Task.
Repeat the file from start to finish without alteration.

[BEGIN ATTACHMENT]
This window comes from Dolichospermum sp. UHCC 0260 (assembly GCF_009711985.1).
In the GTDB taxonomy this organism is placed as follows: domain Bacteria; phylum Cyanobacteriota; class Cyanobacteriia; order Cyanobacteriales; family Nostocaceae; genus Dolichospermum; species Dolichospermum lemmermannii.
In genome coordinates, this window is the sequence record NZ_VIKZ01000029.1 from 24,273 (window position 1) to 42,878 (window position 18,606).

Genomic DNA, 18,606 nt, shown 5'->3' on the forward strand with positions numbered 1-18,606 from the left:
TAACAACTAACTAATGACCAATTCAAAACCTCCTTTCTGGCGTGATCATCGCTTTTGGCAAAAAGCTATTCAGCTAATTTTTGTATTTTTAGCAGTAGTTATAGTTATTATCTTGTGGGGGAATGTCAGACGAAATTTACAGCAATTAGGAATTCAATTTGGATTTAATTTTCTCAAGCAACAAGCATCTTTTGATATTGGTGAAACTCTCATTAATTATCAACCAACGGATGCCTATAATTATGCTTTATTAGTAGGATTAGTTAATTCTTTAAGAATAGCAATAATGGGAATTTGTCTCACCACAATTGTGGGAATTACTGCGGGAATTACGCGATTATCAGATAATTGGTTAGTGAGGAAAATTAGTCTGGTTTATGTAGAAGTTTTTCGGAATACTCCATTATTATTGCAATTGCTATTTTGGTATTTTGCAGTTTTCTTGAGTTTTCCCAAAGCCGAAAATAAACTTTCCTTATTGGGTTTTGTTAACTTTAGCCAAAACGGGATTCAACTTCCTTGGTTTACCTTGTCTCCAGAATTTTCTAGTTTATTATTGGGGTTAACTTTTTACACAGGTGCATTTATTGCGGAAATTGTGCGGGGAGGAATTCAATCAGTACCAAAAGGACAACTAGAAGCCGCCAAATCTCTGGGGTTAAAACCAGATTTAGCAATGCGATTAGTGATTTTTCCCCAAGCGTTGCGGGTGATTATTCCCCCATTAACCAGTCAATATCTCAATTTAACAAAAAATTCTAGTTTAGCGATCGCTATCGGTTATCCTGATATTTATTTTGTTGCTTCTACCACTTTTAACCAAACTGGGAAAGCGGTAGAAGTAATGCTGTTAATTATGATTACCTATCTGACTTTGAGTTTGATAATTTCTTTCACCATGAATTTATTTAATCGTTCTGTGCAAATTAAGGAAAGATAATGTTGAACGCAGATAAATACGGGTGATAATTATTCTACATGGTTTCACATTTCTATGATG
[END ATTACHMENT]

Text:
This window comes from Dolichospermum sp. UHCC 0260 (assembly GCF_009711985.1).
In the GTDB taxonomy this organism is placed as follows: domain Bacteria; phylum Cyanobacteriota; class Cyanobacteriia; order Cyanobacteriales; family Nostocaceae; genus Dolichospermum; species Dolichospermum lemmermannii.
In genome coordinates, this window is the sequence record NZ_VIKZ01000029.1 from 24,273 (window position 1) to 42,878 (window position 18,606).

Genomic DNA, 18,606 nt, shown 5'->3' on the forward strand with positions numbered 1-18,606 from the left:
TAACAACTAACTAATGACCAATTCAAAACCTCCTTTCTGGCGTGATCATCGCTTTTGGCAAAAAGCTATTCAGCTAATTTTTGTATTTTTAGCAGTAGTTATAGTTATTATCTTGTGGGGGAATGTCAGACGAAATTTACAGCAATTAGGAATTCAATTTGGATTTAATTTTCTCAAGCAACAAGCATCTTTTGATATTGGTGAAACTCTCATTAATTATCAACCAACGGATGCCTATAATTATGCTTTATTAGTAGGATTAGTTAATTCTTTAAGAATAGCAATAATGGGAATTTGTCTCACCACAATTGTGGGAATTACTGCGGGAATTACGCGATTATCAGATAATTGGTTAGTGAGGAAAATTAGTCTGGTTTATGTAGAAGTTTTTCGGAATACTCCATTATTATTGCAATTGCTATTTTGGTATTTTGCAGTTTTCTTGAGTTTTCCCAAAGCCGAAAATAAACTTTCCTTATTGGGTTTTGTTAACTTTAGCCAAAACGGGATTCAACTTCCTTGGTTTACCTTGTCTCCAGAATTTTCTAGTTTATTATTGGGGTTAACTTTTTACACAGGTGCATTTATTGCGGAAATTGTGCGGGGAGGAATTCAATCAGTACCAAAAGGACAACTAGAAGCCGCCAAATCTCTGGGGTTAAAACCAGATTTAGCAATGCGATTAGTGATTTTTCCCCAAGCGTTGCGGGTGATTATTCCCCCATTAACCAGTCAATATCTCAATTTAACAAAAAATTCTAGTTTAGCGATCGCTATCGGTTATCCTGATATTTATTTTGTTGCTTCTACCACTTTTAACCAAACTGGGAAAGCGGTAGAAGTAATGCTGTTAATTATGATTACCTATCTGACTTTGAGTTTGATAATTTCTTTCACCATGAATTTATTTAATCGTTCTGTGCAAATTAAGGAAAGATAATGTTGAACGCAGATAAATACGGGTGATAATTATTCTACATGGTTTCACATTTCTATGATG